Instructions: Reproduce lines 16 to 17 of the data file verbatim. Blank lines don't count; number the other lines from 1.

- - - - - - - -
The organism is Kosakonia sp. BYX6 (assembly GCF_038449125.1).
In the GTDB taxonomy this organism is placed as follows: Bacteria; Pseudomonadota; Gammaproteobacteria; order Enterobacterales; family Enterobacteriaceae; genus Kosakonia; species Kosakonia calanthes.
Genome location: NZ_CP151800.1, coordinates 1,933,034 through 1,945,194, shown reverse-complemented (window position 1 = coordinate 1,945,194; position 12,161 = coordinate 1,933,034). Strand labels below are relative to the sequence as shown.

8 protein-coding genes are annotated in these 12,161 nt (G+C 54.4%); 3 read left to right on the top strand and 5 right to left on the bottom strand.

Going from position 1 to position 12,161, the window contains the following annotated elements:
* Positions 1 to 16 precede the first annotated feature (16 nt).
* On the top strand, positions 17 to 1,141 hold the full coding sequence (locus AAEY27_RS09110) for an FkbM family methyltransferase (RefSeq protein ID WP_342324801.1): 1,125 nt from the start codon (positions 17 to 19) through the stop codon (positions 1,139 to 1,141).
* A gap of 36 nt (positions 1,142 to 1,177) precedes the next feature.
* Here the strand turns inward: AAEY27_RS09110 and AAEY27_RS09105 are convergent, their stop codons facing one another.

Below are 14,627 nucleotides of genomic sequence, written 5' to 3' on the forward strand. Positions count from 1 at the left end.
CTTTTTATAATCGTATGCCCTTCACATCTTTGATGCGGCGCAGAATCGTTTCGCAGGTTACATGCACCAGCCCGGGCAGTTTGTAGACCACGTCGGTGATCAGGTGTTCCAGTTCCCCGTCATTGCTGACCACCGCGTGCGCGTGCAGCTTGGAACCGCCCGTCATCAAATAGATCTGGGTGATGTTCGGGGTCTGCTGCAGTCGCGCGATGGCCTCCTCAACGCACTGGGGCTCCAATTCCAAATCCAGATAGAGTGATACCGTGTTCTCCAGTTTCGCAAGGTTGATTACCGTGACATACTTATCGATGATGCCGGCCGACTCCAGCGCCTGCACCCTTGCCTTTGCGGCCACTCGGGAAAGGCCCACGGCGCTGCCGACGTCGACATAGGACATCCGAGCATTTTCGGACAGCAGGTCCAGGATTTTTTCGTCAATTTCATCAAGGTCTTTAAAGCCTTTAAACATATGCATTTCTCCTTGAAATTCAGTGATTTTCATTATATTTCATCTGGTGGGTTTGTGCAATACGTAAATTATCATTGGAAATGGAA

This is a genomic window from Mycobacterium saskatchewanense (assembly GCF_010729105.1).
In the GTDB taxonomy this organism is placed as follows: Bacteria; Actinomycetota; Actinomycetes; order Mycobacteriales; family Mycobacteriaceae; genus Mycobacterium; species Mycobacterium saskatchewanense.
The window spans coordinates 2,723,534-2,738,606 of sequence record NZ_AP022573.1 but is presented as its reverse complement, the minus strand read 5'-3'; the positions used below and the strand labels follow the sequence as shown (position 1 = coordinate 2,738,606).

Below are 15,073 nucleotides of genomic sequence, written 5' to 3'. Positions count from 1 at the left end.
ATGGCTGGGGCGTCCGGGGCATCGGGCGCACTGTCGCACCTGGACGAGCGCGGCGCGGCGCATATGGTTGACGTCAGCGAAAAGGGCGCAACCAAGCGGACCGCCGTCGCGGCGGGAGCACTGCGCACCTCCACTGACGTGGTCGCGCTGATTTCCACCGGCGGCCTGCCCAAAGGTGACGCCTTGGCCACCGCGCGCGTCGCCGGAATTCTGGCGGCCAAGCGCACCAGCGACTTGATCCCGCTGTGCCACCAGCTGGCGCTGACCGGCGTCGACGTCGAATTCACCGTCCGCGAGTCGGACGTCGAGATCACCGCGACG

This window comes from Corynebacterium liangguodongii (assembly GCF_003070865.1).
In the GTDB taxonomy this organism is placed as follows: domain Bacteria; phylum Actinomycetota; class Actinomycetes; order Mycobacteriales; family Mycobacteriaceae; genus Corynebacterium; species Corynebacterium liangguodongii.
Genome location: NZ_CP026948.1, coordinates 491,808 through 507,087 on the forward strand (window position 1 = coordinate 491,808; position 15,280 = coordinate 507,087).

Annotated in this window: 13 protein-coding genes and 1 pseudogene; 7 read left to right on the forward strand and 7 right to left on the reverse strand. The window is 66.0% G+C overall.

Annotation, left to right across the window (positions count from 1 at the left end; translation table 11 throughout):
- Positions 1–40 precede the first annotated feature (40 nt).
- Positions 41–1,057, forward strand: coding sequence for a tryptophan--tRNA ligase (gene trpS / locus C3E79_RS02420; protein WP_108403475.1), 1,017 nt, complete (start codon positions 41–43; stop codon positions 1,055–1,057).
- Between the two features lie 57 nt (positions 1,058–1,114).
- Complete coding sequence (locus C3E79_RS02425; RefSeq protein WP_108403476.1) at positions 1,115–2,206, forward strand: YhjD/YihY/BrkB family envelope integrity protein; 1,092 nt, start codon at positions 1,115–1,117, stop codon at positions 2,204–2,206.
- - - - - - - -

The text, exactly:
ATGGCTGGGGCGTCCGGGGCATCGGGCGCACTGTCGCACCTGGACGAGCGCGGCGCGGCGCATATGGTTGACGTCAGCGAAAAGGGCGCAACCAAGCGGACCGCCGTCGCGGCGGGAGCACTGCGCACCTCCACTGACGTGGTCGCGCTGATTTCCACCGGCGGCCTGCCCAAAGGTGACGCCTTGGCCACCGCGCGCGTCGCCGGAATTCTGGCGGCCAAGCGCACCAGCGACTTGATCCCGCTGTGCCACCAGCTGGCGCTGACCGGCGTCGACGTCGAATTCACCGTCCGCGAGTCGGACGTCGAGATCACCGCGACG

This window comes from Corynebacterium liangguodongii (assembly GCF_003070865.1).